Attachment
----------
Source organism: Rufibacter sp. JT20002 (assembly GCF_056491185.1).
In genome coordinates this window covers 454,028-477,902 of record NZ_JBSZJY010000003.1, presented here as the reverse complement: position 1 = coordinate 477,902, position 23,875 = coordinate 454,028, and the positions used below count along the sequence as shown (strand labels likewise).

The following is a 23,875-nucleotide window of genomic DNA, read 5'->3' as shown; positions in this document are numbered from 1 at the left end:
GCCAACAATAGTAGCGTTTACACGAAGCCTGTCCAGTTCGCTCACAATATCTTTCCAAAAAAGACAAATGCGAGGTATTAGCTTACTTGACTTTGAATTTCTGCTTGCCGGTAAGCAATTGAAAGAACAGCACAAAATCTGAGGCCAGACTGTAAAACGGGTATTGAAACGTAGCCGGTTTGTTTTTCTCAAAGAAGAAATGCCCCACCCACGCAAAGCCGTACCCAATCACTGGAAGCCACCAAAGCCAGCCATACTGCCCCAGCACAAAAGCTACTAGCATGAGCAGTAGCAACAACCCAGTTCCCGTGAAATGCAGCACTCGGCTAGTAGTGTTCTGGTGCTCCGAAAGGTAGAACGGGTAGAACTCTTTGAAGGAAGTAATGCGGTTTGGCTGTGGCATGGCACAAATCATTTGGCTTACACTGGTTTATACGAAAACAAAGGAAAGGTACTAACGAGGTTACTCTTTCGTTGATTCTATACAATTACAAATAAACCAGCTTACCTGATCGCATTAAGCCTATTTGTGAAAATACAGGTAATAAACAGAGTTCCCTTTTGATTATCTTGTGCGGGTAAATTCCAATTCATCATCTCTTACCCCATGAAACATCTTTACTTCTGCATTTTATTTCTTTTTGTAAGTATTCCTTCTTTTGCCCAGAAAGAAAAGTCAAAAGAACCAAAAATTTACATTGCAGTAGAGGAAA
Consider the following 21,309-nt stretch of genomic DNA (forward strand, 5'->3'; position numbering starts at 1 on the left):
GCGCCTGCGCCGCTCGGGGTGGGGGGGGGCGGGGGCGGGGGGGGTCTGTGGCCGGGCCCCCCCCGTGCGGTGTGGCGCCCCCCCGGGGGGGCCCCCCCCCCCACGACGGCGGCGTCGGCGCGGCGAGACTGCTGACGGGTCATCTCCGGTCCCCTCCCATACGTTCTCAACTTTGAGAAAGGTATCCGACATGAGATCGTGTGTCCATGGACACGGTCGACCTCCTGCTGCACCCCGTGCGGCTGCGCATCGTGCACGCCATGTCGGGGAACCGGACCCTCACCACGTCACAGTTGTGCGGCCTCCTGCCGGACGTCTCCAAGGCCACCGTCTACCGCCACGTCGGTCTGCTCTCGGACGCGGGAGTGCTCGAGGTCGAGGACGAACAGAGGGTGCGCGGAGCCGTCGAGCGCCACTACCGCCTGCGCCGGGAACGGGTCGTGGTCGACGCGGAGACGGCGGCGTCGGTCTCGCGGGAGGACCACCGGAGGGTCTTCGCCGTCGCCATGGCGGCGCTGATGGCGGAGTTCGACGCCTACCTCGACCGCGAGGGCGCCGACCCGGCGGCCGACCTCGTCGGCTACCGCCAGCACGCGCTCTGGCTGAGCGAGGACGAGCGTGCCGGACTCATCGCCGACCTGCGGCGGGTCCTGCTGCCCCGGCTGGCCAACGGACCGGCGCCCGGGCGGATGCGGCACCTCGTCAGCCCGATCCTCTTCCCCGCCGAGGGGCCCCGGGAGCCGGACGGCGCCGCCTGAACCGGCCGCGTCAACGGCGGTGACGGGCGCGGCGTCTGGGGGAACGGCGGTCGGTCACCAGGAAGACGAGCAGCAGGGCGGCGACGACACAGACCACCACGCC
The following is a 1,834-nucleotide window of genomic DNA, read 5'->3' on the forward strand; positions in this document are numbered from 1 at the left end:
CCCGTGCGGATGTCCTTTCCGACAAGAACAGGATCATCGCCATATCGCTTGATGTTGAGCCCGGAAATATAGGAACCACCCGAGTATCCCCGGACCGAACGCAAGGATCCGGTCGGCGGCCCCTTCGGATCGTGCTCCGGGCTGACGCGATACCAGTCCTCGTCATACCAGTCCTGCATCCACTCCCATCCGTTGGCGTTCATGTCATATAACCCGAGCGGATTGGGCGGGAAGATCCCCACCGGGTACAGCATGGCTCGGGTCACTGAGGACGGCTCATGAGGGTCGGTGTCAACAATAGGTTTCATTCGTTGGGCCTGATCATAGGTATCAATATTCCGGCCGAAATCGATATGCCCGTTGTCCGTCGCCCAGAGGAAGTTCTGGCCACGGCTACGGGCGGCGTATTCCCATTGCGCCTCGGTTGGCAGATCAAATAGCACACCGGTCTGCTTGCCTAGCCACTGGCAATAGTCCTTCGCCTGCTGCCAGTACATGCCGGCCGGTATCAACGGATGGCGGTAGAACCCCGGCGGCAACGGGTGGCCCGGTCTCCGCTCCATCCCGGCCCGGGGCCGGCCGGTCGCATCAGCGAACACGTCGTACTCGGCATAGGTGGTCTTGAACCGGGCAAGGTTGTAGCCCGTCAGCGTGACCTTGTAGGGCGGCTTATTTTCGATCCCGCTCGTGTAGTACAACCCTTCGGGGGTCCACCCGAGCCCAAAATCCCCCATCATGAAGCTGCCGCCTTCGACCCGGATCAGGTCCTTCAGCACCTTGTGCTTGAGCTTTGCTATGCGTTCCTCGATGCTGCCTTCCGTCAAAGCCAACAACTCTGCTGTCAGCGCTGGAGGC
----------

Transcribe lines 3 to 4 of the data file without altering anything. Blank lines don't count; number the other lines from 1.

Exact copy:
The following is a 23,875-nucleotide window of genomic DNA, read 5'->3' as shown; positions in this document are numbered from 1 at the left end:
GCCAACAATAGTAGCGTTTACACGAAGCCTGTCCAGTTCGCTCACAATATCTTTCCAAAAAAGACAAATGCGAGGTATTAGCTTACTTGACTTTGAATTTCTGCTTGCCGGTAAGCAATTGAAAGAACAGCACAAAATCTGAGGCCAGACTGTAAAACGGGTATTGAAACGTAGCCGGTTTGTTTTTCTCAAAGAAGAAATGCCCCACCCACGCAAAGCCGTACCCAATCACTGGAAGCCACCAAAGCCAGCCATACTGCCCCAGCACAAAAGCTACTAGCATGAGCAGTAGCAACAACCCAGTTCCCGTGAAATGCAGCACTCGGCTAGTAGTGTTCTGGTGCTCCGAAAGGTAGAACGGGTAGAACTCTTTGAAGGAAGTAATGCGGTTTGGCTGTGGCATGGCACAAATCATTTGGCTTACACTGGTTTATACGAAAACAAAGGAAAGGTACTAACGAGGTTACTCTTTCGTTGATTCTATACAATTACAAATAAACCAGCTTACCTGATCGCATTAAGCCTATTTGTGAAAATACAGGTAATAAACAGAGTTCCCTTTTGATTATCTTGTGCGGGTAAATTCCAATTCATCATCTCTTACCCCATGAAACATCTTTACTTCTGCATTTTATTTCTTTTTGTAAGTATTCCTTCTTTTGCCCAGAAAGAAAAGTCAAAAGAACCAAAAATTTACATTGCAGTAGAGGAAA